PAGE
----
If not, find solar panels with a similar appearance. If the original solar panels are polycrystalline and have a blue color, adding monocrystalline panels with a black appearance might look odd. If the original panels have a silver frame, avoid installing all-black panels with a black frame, or else they will stand out.


Future Electricity Bills

In many areas, customers will not get compensated by the power company for surplus power they feed to the grid above and beyond household consumption. For example, most utility companies will not compensate customers at the retail rate for power beyond the number of kilowatt-hours the household consumes in a year. This means that the solar system can offset use through bill credits, but these credits often expire after one year.


That means oversizing the solar PV system will not usually result in greater energy bill savings. Therefore, it is critical to not oversize the system, or else the supplemental power output won’t provide additional benefits to your customers.


Age Of The Existing Solar System

If a solar system is older than a certain age, typically around 10-15 years, it may make more financial sense to start over rather than expand it. Older systems may have outdated components that are less efficient at generating solar electricity and may require costly upgrades to accommodate additional solar panels. Also, older inverters or other equipment may not be able to handle the increased load from additional panels, leading to decreased performance and potential reliability issues.


Quality Of Original PV System

Many solar companies are reluctant to add new panels to an old system, especially if they aren’t the original installer. They may be concerned about voiding solar equipment warranties, code violations, wiring errors, or low-quality installations. If your solar company didn’t install the original solar panels, it’s important to consider what issues you may encounter.


Solar Incentives When Adding Solar Panels

Unfortunately, most homeowners will not be eligible for solar incentives when expanding their systems. For example, they probably cannot claim another federal tax credit. It is critical to be upfront with customers about this, so they understand the incentives before deciding to expand their solar system.


However, there are exceptions to this rule, and it is helpful to research local incentives when applicable to determine if your customers will qualify because there may be some options available. For example, the Self-Generation Incentive Program (SGIP) in California currently provides rebates when adding solar battery storage to existing or new systems.


When Is Adding More Solar Panels a Bad Idea?

Installing more solar panels to an existing system may be a bad idea if your customer's array already meets their energy needs, there is insufficient roof space available, or local regulations or incentives hinder further expansion. Also, if the cost of adding solar panels to an existing system outweighs potential energy bill savings, it might not be financially beneficial. Evaluate your customer's energy goals, space constraints, solar regulations, incentives, and financial considerations before deciding to expand their solar power capacity.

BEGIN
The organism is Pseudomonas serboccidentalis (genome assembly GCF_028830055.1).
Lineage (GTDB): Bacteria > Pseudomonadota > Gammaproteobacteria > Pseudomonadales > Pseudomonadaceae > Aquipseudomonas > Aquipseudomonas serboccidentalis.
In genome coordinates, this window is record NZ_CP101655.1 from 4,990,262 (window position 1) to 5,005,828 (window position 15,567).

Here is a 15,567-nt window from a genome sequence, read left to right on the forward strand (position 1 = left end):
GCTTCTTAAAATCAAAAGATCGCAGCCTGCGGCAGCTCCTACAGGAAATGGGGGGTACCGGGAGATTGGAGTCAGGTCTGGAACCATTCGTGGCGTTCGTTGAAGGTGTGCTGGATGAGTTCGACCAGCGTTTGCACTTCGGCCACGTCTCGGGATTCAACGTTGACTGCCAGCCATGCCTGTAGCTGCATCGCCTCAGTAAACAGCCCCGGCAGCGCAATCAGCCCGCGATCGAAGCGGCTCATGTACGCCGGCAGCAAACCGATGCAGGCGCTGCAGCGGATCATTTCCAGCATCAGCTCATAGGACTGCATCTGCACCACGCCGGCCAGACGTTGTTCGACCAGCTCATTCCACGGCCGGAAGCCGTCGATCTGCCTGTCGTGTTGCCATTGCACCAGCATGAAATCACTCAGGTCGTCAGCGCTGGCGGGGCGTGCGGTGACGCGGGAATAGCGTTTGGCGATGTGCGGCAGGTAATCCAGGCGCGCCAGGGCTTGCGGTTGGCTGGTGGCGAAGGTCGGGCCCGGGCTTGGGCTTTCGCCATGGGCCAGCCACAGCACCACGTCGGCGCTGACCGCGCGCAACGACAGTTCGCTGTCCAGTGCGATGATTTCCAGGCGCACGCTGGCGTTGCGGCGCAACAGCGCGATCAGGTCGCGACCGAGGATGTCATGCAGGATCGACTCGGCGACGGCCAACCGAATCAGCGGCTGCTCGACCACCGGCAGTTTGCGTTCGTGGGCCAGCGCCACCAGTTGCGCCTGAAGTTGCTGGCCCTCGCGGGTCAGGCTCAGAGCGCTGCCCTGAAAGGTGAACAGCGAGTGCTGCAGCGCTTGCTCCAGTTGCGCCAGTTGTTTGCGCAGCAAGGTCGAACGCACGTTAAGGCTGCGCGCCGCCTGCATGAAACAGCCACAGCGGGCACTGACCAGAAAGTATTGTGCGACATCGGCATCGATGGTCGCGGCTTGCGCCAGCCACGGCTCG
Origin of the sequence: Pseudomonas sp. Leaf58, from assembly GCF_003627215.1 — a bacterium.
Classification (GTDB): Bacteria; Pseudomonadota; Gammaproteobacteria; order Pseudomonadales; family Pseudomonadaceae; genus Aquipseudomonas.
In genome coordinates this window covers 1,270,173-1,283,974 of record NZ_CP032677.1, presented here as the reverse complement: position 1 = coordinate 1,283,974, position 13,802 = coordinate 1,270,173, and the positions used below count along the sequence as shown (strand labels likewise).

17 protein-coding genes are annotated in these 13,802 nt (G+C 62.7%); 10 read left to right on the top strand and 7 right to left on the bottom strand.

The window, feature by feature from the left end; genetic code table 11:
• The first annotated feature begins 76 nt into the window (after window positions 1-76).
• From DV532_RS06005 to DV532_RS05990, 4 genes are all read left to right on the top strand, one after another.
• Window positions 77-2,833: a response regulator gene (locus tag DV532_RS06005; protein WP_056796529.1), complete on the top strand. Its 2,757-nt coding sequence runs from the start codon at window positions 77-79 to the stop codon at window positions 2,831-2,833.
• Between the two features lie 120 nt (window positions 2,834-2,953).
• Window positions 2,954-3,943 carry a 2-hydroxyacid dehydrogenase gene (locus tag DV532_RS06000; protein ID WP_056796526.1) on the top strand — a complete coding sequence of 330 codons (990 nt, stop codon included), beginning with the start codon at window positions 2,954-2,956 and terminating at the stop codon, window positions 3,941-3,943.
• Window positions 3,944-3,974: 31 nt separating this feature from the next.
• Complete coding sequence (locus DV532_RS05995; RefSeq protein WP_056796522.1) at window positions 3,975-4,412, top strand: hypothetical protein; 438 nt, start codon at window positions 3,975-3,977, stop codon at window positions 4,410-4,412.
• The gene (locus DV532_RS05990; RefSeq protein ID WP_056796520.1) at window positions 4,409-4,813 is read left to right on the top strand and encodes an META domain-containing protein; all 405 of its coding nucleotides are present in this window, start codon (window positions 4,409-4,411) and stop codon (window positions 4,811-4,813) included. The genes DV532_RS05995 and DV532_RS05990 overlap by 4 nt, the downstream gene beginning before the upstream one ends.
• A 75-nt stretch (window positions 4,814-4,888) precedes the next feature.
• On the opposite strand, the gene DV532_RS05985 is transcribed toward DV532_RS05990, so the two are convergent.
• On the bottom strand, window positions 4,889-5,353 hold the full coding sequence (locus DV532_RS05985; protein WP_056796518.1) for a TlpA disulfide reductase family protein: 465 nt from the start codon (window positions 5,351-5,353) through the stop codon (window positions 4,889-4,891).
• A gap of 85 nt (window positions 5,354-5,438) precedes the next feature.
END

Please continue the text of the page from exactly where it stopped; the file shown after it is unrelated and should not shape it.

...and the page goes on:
How Much Does It Cost To Add Solar Panels To An Existing System?

The cost of adding solar panels to an existing system can vary depending on several factors, including the size of the additional installation, the type and quality of the panels, any necessary upgrades to the existing system, labor costs, and local regulations. On average, homeowners can expect to pay anywhere from a few thousand to tens of thousands of dollars for this type of expansion if they are adding just solar panels and not battery storage.


Alternatives To Adding Solar Panels To An Existing System

If a homeowner expresses interest in expanding their solar system, it's critical to know why. This can help determine if adding solar PV panels is the best action.


Add Power Optimizers to the Solar Panels

Alternatively, if the PV system has a string inverter and no power optimizers, you can bump up the solar energy production by adding them. This is especially true on shaded roofs or where the panels have different orientations.


Reduce Solar Panel Shading

If there is shade on the roof, can this be reduced? Sometimes, trimming a few branches off a tree can significantly increase energy production. In other cases, the solar panels are shaded by other buildings or dormers, and this can't be avoided.


Replace Existing Solar Panels

If there isn't sufficient space to add more solar panels and they have an older system, you could replace the existing solar panels. The efficiency of solar panels has increased significantly in the last decade. For example, if your client has 250-watt solar panels, you could replace them with 450-watt modules.


Add a Solar Battery

Although it won't increase the total solar power production of the system, adding battery backup will allow homeowners to have electricity during power outages and during peak sun hours. Even if you can’t expand a solar system, you could likely add battery storage instead. If your customer lives in an area with time-of-use electricity rates, a solar battery can increase their utility bill savings significantly.


Consider All Factors Before Adding Solar Panels To An Existing Solar System

If you have homeowners who want to be net-zero and they aren’t currently, expanding a current system by adding PV panels might be a great option. Adding solar panels is feasible for many households, although it might involve mounting PV modules in another location, such as a garage roof. Also, it might be necessary to replace the existing inverter or to install microinverters on each solar panel to comply with National Electrical Code updates.


Expanding an existing solar system can be expensive, and many homeowners cannot take advantage of solar incentives. Ensure your customers understand if they do not qualify, so they can make an informed decision.


Need solar plan sets or engineering services? The GreenLancer team is here to help with solar permitting services and PE stamps. Complete the form below to learn more.